Cavendish Banana

Uses : Edible, Forage. Native to : Southeast Asia
     Cavendish Bananas do not really grow well here in West Florida. Actually they grow very well with plenty of supplementary water during the dry period and protection from freezing in the winter. So I'm saying they need a lot of care to thrive this far north of the Caribbean. A truly beautiful plant, bananas are the idealization of the word 'tropical'. Cavendish bananas are a dwarf variety more suited to the home landscape. It should be planted in the wettest, warmest place in your property, sheltered from cold winds in the winter. It can handle full sun if receiving enough water. High winds will rip the leaves, but the 'trees' seem no worse for wear.
     My father thinks that they need to have two long growing seasons with a frost-free winter in between in order to have fruit. It sounds reasonable, as my bananas have never had a flower and neither have his. When I lived in Riverside, Jacksonville, one of my neighbors had a Cavendish that had flowers and then fruit, and it was beautiful. I can only guess that their yard had a very excellent micro climate.
       Because the fruits of the plant lack viable seeds, propagation is via the new shoots the plant creates like bamboo. It is said that you can tell a plant has been in cultivation for a long time when it can no longer reproduce sexually but requires humans to transplant. Like taro. Actually these bananas have a lot in common with taro as they are grown in similar parts of the world and prefer moist, humid conditions.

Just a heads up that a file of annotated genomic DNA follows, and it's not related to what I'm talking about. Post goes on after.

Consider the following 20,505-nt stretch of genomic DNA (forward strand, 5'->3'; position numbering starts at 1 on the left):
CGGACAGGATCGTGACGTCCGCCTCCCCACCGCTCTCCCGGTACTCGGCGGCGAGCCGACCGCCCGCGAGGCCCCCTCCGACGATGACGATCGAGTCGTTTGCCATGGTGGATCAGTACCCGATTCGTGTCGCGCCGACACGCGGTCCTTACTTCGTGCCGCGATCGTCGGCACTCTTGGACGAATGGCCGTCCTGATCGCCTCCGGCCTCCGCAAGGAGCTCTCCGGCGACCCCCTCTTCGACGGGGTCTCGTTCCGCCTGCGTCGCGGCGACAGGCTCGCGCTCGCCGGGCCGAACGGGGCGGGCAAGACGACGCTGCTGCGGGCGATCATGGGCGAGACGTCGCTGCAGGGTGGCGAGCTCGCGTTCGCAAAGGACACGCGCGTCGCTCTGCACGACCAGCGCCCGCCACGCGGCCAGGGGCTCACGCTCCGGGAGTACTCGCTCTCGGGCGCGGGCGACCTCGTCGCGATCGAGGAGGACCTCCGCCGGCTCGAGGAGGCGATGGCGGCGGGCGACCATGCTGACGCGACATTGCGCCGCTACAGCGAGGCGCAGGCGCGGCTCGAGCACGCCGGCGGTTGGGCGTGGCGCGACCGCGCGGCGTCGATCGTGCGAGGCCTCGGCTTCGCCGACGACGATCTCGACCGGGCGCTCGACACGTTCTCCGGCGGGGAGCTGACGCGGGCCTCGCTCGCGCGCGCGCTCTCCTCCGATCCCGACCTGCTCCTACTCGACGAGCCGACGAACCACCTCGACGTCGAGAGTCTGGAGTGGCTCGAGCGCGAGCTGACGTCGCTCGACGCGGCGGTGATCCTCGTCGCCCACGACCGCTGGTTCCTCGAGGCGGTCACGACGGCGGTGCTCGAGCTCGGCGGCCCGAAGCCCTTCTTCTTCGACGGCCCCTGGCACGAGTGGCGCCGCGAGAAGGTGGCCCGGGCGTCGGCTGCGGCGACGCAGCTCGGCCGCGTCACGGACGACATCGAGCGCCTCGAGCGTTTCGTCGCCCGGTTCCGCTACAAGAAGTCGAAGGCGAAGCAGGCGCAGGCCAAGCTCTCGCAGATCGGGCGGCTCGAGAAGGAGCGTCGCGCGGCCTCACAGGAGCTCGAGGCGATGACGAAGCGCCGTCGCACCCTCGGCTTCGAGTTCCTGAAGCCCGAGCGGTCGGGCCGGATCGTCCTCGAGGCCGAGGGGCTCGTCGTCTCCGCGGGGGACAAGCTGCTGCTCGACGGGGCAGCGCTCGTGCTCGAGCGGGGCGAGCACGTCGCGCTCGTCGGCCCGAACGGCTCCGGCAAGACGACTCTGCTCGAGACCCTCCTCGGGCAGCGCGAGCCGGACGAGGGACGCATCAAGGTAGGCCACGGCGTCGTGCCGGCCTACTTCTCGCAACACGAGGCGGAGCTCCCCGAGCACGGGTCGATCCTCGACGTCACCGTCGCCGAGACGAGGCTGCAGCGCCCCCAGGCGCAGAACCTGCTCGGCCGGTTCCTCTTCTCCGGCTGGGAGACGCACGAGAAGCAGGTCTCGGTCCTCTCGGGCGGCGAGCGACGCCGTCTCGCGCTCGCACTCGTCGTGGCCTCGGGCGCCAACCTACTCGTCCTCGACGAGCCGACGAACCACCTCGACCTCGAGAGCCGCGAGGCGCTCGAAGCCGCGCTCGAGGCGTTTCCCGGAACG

Perhaps most people are pretty familiar with the banana, but did you know the skin/peel is edible as well? In Africa a banana wine is produced, for local consumption only, apparently, and is known for being one of the most nutritious of fermented foods as the wine contains most of the B vitamins and some of the potassium the original bananas had. Dehydrated banana chips are also very nutritious and have a long shelf life if made properly. Plantains, bananas' sister, are used in the same way potatoes are.
     Banana leaves are used in Africa to wrap foods in like a packaging, and as disposable plates. Some people wrap meats in banana leaves before baking for added tenderness and flavor. The leaves can be used for thatching and are frequently used as a natural umbrella. Leaves and pseudostems make a decent fodder for ruminants, but are not complete nutritionally. One source recommends banana pseudostems and sweet potato vines in combination, or urea. Ick.

IFAS - Bananas

1 comment:

Fabafruit said...

This is good and very interesting information. Thanks for sharing! Nice banana tree pic.. Philippine Cavendish Bananas